Look for logistics providers who have been around a while, can provide references, and understand the scrap industry, says the Louisiana-based 3PL. “I know the difference between UBC and a load of siding or a load of copper. … If you hire Joe Blow to haul your stuff, and he brings food-grade trailers,” that’s not the proper tool to complete your job, he says.
“Scrap paper is our biggest export [in] the whole United States, more than grain or cars or anything else,” says the Missouri-based company’s sales executive. He points out that partnering with the right logistics provider can lead to a long-term relationship, and sometimes more favorable treatment and prices for repeat customers. “People nowadays are looking for a relationship … with [a logistics provider] who cares about their stuff,” he says.
Some freight forwarders recommend checking into whether a logistics provider has invested in sophisticated technology. Outdated systems and databases potentially could cause lost, delayed, or rejected shipments, they say. “We work a lot with electronic data interchange so we can share information electronically with our trading partners,” says the New York–based representative. Software communicates with ocean carriers to keep tabs on the location of each container, just like tracking a standard package through delivery to your home. “An ocean container is nothing more than a large FedEx envelope,” he says, and customers can receive alerts regarding their shipment’s location via e-mail or text.
Technology also can be a bridge for customers who aren’t ready to fully commit to handing over their entire logistics planning process. The New York firm’s system allows customers to book their own transportation vendors if they desire, but “behind the scenes we provide the compliance, the visibility, the documentation … [and] make sure vessels at sea are properly stowed,” says the company’s vice president of freight forwarding. “The technology allows for a lot of information to be centered on one site so there aren’t multiple log-ins and passwords.”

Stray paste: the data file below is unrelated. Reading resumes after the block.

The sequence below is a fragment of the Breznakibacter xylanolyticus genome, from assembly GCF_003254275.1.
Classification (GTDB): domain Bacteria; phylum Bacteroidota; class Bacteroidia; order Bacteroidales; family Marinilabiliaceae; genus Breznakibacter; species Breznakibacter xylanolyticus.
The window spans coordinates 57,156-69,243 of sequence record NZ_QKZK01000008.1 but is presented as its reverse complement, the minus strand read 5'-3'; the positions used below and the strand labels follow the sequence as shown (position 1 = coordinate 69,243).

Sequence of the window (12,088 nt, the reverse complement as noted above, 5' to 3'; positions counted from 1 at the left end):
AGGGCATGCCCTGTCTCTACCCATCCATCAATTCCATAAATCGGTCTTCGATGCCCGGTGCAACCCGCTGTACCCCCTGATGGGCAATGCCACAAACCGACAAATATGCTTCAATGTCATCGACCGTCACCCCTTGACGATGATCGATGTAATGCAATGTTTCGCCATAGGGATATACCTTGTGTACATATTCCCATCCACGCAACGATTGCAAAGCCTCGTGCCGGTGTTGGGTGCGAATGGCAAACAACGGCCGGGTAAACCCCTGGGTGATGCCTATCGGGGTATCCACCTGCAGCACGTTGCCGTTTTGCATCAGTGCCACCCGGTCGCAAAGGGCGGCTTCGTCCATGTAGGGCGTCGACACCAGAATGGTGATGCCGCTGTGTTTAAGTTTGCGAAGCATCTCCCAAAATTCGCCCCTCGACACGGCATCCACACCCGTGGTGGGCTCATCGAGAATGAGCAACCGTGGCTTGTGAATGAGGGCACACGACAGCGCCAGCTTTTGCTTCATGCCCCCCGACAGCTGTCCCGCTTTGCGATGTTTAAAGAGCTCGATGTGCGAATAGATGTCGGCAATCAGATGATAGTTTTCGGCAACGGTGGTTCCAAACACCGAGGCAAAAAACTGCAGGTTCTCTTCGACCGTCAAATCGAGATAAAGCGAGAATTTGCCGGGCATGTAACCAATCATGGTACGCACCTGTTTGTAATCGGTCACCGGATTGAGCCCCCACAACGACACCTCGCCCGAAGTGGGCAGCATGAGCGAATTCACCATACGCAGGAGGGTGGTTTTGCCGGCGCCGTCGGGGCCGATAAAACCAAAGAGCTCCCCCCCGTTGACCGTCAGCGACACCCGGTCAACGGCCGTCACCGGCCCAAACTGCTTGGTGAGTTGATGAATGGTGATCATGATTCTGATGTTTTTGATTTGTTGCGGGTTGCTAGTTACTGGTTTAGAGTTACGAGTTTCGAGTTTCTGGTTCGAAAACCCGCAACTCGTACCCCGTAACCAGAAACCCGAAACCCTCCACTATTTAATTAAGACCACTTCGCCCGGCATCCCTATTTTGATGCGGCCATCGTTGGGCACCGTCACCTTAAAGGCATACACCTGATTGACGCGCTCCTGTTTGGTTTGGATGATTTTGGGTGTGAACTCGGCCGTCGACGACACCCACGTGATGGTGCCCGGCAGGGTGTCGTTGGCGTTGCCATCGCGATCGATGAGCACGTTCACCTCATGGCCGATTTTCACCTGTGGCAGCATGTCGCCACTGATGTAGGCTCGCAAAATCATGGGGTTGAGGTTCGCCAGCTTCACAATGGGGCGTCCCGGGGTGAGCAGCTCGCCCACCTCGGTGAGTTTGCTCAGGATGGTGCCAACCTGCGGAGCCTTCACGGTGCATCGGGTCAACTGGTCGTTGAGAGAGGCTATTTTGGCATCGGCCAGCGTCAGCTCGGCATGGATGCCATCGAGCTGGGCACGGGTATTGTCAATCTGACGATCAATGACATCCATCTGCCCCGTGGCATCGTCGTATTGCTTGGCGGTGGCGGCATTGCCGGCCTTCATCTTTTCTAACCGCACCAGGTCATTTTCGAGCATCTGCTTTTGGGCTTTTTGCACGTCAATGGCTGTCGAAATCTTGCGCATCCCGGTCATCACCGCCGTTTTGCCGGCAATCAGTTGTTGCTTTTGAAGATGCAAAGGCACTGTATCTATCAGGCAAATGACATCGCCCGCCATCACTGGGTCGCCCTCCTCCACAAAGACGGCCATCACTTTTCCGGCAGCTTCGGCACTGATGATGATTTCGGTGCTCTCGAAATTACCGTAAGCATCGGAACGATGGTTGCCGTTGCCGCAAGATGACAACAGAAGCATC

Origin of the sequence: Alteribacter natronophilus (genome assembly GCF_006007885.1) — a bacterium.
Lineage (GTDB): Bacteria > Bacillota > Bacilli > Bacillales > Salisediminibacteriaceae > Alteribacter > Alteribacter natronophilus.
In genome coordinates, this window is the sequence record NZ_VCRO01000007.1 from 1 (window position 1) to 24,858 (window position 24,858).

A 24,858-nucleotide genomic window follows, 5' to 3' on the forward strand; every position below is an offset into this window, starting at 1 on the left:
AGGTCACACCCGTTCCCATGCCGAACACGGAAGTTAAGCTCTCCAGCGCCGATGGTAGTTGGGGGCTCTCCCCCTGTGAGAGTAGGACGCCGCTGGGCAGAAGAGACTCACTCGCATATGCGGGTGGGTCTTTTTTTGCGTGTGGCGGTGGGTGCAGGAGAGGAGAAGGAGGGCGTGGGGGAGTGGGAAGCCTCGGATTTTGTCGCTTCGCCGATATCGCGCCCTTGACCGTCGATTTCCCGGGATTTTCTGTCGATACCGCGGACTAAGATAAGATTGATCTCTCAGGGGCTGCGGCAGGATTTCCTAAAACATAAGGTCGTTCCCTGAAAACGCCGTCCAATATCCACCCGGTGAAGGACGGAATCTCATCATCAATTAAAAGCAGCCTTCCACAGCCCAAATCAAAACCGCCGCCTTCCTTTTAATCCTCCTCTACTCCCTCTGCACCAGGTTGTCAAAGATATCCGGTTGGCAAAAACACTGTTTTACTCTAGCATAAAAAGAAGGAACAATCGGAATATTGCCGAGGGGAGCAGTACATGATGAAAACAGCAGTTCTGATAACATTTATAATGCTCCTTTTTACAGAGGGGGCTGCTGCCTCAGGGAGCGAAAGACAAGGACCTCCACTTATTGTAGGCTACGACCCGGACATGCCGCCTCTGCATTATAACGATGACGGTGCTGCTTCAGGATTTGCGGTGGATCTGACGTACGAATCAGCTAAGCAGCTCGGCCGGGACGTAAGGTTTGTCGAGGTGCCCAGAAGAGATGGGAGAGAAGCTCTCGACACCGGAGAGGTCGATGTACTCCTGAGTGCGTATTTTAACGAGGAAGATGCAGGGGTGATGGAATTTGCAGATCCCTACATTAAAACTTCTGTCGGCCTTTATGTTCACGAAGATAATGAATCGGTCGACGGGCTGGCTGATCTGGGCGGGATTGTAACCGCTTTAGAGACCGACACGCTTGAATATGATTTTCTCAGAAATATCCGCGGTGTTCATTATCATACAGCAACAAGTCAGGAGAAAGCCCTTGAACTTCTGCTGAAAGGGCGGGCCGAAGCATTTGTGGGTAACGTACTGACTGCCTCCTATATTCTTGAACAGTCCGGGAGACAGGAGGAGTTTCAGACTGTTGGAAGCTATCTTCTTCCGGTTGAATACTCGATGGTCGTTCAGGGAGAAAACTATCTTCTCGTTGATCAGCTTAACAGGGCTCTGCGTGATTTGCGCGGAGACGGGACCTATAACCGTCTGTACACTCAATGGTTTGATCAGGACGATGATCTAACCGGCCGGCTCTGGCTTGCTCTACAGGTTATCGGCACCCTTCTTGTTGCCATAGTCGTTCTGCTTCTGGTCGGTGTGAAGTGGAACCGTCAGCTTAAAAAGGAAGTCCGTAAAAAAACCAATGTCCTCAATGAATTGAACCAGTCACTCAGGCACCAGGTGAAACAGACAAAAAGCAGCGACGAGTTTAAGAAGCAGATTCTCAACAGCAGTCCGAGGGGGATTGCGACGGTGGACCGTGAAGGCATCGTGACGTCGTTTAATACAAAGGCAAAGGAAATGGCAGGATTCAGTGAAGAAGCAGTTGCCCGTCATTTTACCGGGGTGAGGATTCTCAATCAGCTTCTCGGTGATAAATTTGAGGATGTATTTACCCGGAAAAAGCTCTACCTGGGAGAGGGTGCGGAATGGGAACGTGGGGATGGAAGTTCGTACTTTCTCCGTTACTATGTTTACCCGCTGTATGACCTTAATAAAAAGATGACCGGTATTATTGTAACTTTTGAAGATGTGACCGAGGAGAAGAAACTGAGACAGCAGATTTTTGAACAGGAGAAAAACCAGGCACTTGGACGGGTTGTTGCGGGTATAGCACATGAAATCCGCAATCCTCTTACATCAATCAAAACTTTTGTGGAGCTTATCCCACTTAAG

Prompt and thorough communication is important to scrap businesses. “If [a logistics provider is] very late in responding or neglected our requests or our e-mails, then they’re out,” Chiao says of the standards to which he holds these companies. These firms say they understand that need and prioritize providing substantial and dependable communication. “I’m old-fashioned, and I’ll call somebody to hear their needs,” says the Louisiana 3PL’s president. “I like to get to know customers.”
Treating your logistics provider as a business partner instead of a one-off vendor can also make for a smoother relationship, says the New York firm’s representative. “We want you to succeed as an exporter. In order for you to succeed, I need to succeed.”
Katie Pyzyk is a contributing writer for Scrap.